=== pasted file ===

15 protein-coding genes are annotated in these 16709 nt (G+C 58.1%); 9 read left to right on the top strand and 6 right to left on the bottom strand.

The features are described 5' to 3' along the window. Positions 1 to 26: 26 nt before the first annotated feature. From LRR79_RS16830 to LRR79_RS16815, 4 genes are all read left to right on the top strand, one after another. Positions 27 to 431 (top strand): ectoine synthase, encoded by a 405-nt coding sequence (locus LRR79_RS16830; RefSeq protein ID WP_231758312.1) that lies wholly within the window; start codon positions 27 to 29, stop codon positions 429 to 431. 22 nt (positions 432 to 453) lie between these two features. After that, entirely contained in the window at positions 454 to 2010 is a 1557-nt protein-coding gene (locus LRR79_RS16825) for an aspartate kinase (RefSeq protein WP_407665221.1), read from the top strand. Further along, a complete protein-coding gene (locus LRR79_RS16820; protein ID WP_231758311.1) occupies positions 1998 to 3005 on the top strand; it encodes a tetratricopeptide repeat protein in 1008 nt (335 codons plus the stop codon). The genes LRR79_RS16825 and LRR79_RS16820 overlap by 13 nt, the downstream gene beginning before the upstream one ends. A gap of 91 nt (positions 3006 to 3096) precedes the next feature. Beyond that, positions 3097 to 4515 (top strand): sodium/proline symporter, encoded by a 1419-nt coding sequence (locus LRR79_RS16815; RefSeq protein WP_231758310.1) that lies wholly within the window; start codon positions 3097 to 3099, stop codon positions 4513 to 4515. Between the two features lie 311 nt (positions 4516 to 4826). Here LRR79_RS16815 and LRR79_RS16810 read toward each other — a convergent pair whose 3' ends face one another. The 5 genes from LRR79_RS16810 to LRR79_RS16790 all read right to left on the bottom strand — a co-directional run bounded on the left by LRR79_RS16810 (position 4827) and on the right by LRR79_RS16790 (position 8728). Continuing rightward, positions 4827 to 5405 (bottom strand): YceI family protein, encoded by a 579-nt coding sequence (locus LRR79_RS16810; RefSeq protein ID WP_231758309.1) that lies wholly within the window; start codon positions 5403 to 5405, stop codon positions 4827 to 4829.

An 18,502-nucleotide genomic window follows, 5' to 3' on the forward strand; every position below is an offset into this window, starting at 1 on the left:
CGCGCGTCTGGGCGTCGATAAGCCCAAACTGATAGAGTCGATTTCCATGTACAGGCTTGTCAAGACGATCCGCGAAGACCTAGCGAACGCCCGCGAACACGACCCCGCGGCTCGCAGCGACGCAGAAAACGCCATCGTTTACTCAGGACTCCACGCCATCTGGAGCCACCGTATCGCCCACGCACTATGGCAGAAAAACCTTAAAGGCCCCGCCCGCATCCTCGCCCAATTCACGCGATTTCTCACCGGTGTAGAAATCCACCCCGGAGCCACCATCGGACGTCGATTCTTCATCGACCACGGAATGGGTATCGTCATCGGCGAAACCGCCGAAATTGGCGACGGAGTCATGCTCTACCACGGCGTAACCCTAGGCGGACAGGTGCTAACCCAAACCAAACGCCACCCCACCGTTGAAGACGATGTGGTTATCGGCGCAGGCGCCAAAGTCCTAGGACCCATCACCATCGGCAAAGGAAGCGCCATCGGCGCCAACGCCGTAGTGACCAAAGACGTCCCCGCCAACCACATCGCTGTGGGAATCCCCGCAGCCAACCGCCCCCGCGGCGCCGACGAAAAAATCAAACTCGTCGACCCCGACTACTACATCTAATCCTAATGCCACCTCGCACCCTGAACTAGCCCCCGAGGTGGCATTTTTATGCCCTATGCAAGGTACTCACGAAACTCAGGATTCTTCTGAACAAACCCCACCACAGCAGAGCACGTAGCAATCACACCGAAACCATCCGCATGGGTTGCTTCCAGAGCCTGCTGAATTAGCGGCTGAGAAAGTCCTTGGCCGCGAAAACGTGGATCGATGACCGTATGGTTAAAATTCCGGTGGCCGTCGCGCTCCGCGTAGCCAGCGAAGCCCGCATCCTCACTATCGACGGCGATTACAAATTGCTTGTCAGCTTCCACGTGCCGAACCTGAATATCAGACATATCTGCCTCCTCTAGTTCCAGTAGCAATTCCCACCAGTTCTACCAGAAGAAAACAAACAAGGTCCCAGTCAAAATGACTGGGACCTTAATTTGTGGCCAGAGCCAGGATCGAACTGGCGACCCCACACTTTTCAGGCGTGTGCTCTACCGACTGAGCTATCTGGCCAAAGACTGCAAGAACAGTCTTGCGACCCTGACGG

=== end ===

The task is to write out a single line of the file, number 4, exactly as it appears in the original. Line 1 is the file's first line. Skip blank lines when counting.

CGCGCGTCTGGGCGTCGATAAGCCCAAACTGATAGAGTCGATTTCCATGTACAGGCTTGTCAAGACGATCCGCGAAGACCTAGCGAACGCCCGCGAACACGACCCCGCGGCTCGCAGCGACGCAGAAAACGCCATCGTTTACTCAGGACTCCACGCCATCTGGAGCCACCGTATCGCCCACGCACTATGGCAGAAAAACCTTAAAGGCCCCGCCCGCATCCTCGCCCAATTCACGCGATTTCTCACCGGTGTAGAAATCCACCCCGGAGCCACCATCGGACGTCGATTCTTCATCGACCACGGAATGGGTATCGTCATCGGCGAAACCGCCGAAATTGGCGACGGAGTCATGCTCTACCACGGCGTAACCCTAGGCGGACAGGTGCTAACCCAAACCAAACGCCACCCCACCGTTGAAGACGATGTGGTTATCGGCGCAGGCGCCAAAGTCCTAGGACCCATCACCATCGGCAAAGGAAGCGCCATCGGCGCCAACGCCGTAGTGACCAAAGACGTCCCCGCCAACCACATCGCTGTGGGAATCCCCGCAGCCAACCGCCCCCGCGGCGCCGACGAAAAAATCAAACTCGTCGACCCCGACTACTACATCTAATCCTAATGCCACCTCGCACCCTGAACTAGCCCCCGAGGTGGCATTTTTATGCCCTATGCAAGGTACTCACGAAACTCAGGATTCTTCTGAACAAACCCCACCACAGCAGAGCACGTAGCAATCACACCGAAACCATCCGCATGGGTTGCTTCCAGAGCCTGCTGAATTAGCGGCTGAGAAAGTCCTTGGCCGCGAAAACGTGGATCGATGACCGTATGGTTAAAATTCCGGTGGCCGTCGCGCTCCGCGTAGCCAGCGAAGCCCGCATCCTCACTATCGACGGCGATTACAAATTGCTTGTCAGCTTCCACGTGCCGAACCTGAATATCAGACATATCTGCCTCCTCTAGTTCCAGTAGCAATTCCCACCAGTTCTACCAGAAGAAAACAAACAAGGTCCCAGTCAAAATGACTGGGACCTTAATTTGTGGCCAGAGCCAGGATCGAACTGGCGACCCCACACTTTTCAGGCGTGTGCTCTACCGACTGAGCTATCTGGCCAAAGACTGCAAGAACAGTCTTGCGACCCTGACGG